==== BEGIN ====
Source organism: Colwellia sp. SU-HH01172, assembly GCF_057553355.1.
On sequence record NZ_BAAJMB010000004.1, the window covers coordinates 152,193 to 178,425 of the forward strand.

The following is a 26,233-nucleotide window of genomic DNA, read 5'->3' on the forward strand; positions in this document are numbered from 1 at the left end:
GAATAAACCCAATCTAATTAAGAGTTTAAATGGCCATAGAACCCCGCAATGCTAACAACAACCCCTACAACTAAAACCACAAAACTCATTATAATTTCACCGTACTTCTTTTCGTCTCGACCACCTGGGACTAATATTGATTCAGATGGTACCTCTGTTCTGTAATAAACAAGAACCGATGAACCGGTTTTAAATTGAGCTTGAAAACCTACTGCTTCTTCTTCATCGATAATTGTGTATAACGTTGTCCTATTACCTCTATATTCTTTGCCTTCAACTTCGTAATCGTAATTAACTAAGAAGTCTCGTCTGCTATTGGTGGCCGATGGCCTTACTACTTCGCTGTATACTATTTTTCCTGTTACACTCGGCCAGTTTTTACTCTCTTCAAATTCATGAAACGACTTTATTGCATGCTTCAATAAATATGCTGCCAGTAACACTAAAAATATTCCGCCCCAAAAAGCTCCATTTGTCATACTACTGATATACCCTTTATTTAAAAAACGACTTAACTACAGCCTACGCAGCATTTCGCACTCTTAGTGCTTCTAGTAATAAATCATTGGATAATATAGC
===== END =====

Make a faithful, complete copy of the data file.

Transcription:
Source organism: Colwellia sp. SU-HH01172, assembly GCF_057553355.1.
On sequence record NZ_BAAJMB010000004.1, the window covers coordinates 152,193 to 178,425 of the forward strand.

The following is a 26,233-nucleotide window of genomic DNA, read 5'->3' on the forward strand; positions in this document are numbered from 1 at the left end:
GAATAAACCCAATCTAATTAAGAGTTTAAATGGCCATAGAACCCCGCAATGCTAACAACAACCCCTACAACTAAAACCACAAAACTCATTATAATTTCACCGTACTTCTTTTCGTCTCGACCACCTGGGACTAATATTGATTCAGATGGTACCTCTGTTCTGTAATAAACAAGAACCGATGAACCGGTTTTAAATTGAGCTTGAAAACCTACTGCTTCTTCTTCATCGATAATTGTGTATAACGTTGTCCTATTACCTCTATATTCTTTGCCTTCAACTTCGTAATCGTAATTAACTAAGAAGTCTCGTCTGCTATTGGTGGCCGATGGCCTTACTACTTCGCTGTATACTATTTTTCCTGTTACACTCGGCCAGTTTTTACTCTCTTCAAATTCATGAAACGACTTTATTGCATGCTTCAATAAATATGCTGCCAGTAACACTAAAAATATTCCGCCCCAAAAAGCTCCATTTGTCATACTACTGATATACCCTTTATTTAAAAAACGACTTAACTACAGCCTACGCAGCATTTCGCACTCTTAGTGCTTCTAGTAATAAATCATTGGATAATATAGC